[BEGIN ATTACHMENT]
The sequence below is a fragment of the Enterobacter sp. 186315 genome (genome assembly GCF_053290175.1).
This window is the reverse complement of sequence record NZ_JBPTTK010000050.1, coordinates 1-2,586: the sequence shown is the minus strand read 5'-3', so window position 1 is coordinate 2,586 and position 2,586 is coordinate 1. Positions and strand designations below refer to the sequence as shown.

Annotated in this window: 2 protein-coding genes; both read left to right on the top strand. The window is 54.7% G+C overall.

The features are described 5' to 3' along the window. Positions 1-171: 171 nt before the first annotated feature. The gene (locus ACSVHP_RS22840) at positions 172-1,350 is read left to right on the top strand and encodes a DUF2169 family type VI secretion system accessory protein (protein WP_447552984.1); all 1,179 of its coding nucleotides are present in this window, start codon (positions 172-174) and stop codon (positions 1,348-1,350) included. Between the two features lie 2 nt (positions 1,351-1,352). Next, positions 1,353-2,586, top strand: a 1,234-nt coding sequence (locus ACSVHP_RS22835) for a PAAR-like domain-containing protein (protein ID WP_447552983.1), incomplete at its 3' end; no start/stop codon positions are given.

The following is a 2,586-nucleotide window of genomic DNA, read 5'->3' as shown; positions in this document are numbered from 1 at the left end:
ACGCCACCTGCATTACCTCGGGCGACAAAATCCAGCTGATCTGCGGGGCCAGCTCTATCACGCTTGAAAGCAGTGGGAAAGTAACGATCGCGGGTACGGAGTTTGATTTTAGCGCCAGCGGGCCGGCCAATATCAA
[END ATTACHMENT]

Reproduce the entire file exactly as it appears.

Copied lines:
The sequence below is a fragment of the Enterobacter sp. 186315 genome (genome assembly GCF_053290175.1).
This window is the reverse complement of sequence record NZ_JBPTTK010000050.1, coordinates 1-2,586: the sequence shown is the minus strand read 5'-3', so window position 1 is coordinate 2,586 and position 2,586 is coordinate 1. Positions and strand designations below refer to the sequence as shown.

Annotated in this window: 2 protein-coding genes; both read left to right on the top strand. The window is 54.7% G+C overall.

The features are described 5' to 3' along the window. Positions 1-171: 171 nt before the first annotated feature. The gene (locus ACSVHP_RS22840) at positions 172-1,350 is read left to right on the top strand and encodes a DUF2169 family type VI secretion system accessory protein (protein WP_447552984.1); all 1,179 of its coding nucleotides are present in this window, start codon (positions 172-174) and stop codon (positions 1,348-1,350) included. Between the two features lie 2 nt (positions 1,351-1,352). Next, positions 1,353-2,586, top strand: a 1,234-nt coding sequence (locus ACSVHP_RS22835) for a PAAR-like domain-containing protein (protein ID WP_447552983.1), incomplete at its 3' end; no start/stop codon positions are given.

The following is a 2,586-nucleotide window of genomic DNA, read 5'->3' as shown; positions in this document are numbered from 1 at the left end:
ACGCCACCTGCATTACCTCGGGCGACAAAATCCAGCTGATCTGCGGGGCCAGCTCTATCACGCTTGAAAGCAGTGGGAAAGTAACGATCGCGGGTACGGAGTTTGATTTTAGCGCCAGCGGGCCGGCCAATATCAA